- Posted by admin
- On August 27, 2018
The boards follow the news, interview the candidates and form an institutional opinion — with which you may disagree. “Of the five Democrats on the Aug. 28 ballot, Greene is the game changer, not just because he promises to spend the money needed to ensure he and other Democrats win, but because he has the know-how, confidence and connections to get good things done…His main focus is public education, starting with early learning, which is so essential to long-term success.” “He will be an assertive and clear-eyed leader for South Florida. But, statewide, Floridians can have confidence that Levine will be their governor, too…As mayor, he pushed through an increase in the minimum wage, remade a tainted police department, hiring a new chief, installing body cameras on officer and revising the department’s use-of-force policy that had led to the unjust targeting of minorities.” “The Post endorses Graham for her principled, pragmatic approach that will be indispensable in working with a Republican-dominated Legislature to produce laws and policy that work for all Floridians. But as Graham, 55, proved during her term as a North Florida congresswoman, she is no shrinking violet…As important, however, for Democrats in November is the fact that Graham can win.” “Graham and the other candidates in the Democratic primary are pitching similar themes…The key difference is that Graham takes the most practical approach. Instead of promising teachers $10,000 raises, she pledges to gradually raise salaries until they reach at least the national average. While other candidates want to legalize and tax recreational marijuana, Graham would decriminalize it but not fully legalize it. She has not made unrealistic promises other candidates have made…” “Putnam has the statewide network needed to get people to the polls. He has a long and successful record in elective public office, including state office.
For the original version including any supplementary images or video, visit https://www.tampabay.com/florida-politics/buzz/2018/08/15/heres-who-florida-newspaper-editorial-boards-are-endorsing-for-governor/
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No, he says. It’s fair to say Abele was very uninterested in an issue — the amount of Schmidt’s pension payout — that was getting widely discussed by employees in the sheriff’s department. Then there’s the fact that Bice requested a copy of the pension estimate done for Schmidt three weeks before the election and didn’t get a response from the county until after the election. Bice shared emails from Tim Coyne , the current Director of Retirement Plan Services for the county, who promised to get Bice a copy of the document before the election. But it didn’t arrive until after the election. Did Abele, who spent $300,000 in an attempt to elect Schmidt, ask for this delay? His spokesperson Karina Henderson emphatically denies this. Bice has a checkered history covering the Milwaukee County pension problems. Bice and his then co-columnist Cary Spivak were taken to task in a Pressroom Confidential column for Milwaukee Magazine by Peter Robertson for ignoring the stories I did for Milwaukeeworld.com blowing the lid on the county backdrop plan. It was only after I free lanced a longer feature story on the pension plan for the magazine — months later — that the Journal Sentinel assigned a team of reporters to the story.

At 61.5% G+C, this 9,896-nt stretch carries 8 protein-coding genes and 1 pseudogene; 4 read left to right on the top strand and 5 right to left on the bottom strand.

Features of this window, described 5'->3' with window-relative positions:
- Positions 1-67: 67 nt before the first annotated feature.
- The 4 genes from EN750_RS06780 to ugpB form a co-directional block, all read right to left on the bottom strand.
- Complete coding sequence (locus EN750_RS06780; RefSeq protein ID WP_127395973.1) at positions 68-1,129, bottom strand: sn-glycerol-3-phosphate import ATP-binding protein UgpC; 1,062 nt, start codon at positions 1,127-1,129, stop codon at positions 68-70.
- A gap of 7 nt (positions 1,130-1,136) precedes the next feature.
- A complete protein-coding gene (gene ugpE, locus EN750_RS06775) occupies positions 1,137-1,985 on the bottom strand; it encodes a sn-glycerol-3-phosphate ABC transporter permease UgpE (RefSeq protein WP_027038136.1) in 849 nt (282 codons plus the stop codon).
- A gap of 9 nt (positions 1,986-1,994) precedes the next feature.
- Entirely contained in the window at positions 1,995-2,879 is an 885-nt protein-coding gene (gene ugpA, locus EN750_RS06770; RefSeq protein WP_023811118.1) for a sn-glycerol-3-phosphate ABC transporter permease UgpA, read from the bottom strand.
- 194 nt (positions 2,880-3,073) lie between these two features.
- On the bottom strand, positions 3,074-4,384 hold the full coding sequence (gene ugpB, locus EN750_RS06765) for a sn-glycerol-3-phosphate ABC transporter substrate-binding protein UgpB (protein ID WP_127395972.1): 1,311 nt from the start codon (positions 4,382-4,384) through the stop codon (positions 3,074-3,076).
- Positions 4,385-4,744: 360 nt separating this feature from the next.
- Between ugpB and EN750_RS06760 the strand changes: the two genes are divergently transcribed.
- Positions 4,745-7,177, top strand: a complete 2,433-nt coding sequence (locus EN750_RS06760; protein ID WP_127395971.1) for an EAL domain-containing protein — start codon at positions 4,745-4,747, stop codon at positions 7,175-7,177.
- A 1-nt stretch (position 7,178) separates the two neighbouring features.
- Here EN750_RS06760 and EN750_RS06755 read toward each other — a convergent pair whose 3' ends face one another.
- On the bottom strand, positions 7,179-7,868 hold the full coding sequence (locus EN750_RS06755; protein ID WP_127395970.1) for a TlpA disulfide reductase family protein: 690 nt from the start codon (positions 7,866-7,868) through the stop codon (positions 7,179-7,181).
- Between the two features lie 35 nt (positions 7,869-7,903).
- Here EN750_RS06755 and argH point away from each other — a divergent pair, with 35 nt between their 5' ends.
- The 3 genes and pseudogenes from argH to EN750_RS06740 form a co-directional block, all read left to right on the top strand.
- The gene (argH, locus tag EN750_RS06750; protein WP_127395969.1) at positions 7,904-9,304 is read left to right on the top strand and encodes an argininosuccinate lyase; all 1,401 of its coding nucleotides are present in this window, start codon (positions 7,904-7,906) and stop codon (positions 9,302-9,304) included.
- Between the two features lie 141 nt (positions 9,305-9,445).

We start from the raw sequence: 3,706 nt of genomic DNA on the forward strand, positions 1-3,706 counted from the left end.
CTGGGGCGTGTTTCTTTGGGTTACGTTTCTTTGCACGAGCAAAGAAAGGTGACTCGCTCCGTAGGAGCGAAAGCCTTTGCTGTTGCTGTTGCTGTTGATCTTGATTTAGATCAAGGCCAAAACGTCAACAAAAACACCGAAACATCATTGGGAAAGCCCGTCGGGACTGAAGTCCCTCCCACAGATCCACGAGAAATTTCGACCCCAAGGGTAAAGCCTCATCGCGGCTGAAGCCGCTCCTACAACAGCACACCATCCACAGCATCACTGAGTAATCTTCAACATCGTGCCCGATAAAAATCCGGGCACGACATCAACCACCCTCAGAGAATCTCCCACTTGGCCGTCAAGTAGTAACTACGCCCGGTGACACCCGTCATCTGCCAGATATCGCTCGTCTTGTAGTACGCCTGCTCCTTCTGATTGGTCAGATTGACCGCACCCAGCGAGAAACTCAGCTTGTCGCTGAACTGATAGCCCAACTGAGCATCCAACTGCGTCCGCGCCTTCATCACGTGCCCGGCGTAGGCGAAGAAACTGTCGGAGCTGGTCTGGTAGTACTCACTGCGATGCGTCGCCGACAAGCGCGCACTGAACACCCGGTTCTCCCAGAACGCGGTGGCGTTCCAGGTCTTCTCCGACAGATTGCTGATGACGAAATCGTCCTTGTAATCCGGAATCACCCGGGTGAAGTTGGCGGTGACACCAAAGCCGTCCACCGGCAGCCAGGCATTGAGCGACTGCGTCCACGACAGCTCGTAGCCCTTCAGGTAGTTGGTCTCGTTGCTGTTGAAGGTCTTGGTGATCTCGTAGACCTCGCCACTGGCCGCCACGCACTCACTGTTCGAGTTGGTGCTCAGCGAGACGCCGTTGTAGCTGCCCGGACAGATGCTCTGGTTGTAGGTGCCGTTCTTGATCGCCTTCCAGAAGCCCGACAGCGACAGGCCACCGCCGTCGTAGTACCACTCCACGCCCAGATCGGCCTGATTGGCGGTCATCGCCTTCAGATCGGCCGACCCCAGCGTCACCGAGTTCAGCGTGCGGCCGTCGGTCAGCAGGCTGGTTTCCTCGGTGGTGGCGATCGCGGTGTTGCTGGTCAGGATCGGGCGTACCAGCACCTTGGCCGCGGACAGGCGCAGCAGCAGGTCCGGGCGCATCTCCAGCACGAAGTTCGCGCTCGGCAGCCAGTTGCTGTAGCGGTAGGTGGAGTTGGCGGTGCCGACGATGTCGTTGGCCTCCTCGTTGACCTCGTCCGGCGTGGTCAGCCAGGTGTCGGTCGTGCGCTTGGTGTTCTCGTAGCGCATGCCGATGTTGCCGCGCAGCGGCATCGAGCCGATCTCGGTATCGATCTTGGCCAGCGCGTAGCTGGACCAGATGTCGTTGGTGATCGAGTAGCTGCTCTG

For the original version including any supplementary images or video, visit https://urbanmilwaukee.com/2018/08/21/murphys-law-did-abele-newspaper-coverup-schmidt-pension/
Australian drought: Muslims hold Eid event to pray for rain These are external links and will open in a new window Image copyright Lebanese Muslim Association Image caption Thousands showed up at the Eid event in western Sydney About 30,000 Australian Muslims gathered in Sydney on Tuesday to pray for an end to what’s been called the worst drought in living memory. Worshippers from 16 mosques came together “in a show of solidarity and unity” with farmers and others affected by the drought. The event took place to mark Eid al-Adha, also known as the Festival of Sacrifice. A fundraising campaign is also being held for affected farmers. The event was organised by the Lebanese Muslim Association (LMA) at the Lakemba Mosque in western Sydney. “As one Australian family, we all need to do our part and stand in solidarity with those who are in need,” said Samier Dandan, the president of the LMA. “It is now our time to be united and extend our hands in friendship to those who are now suffering.” Image caption The rain prayers were held at the Lakemba mosque in western Sydney Ahmad Malas, director of the LMA, told the BBC that the atmosphere at the event was “very positive”. He said rain prayers are often said during times of drought. Eid al-Adha is considered the second most important festival in the Muslim calendar and runs from the 21-25 August.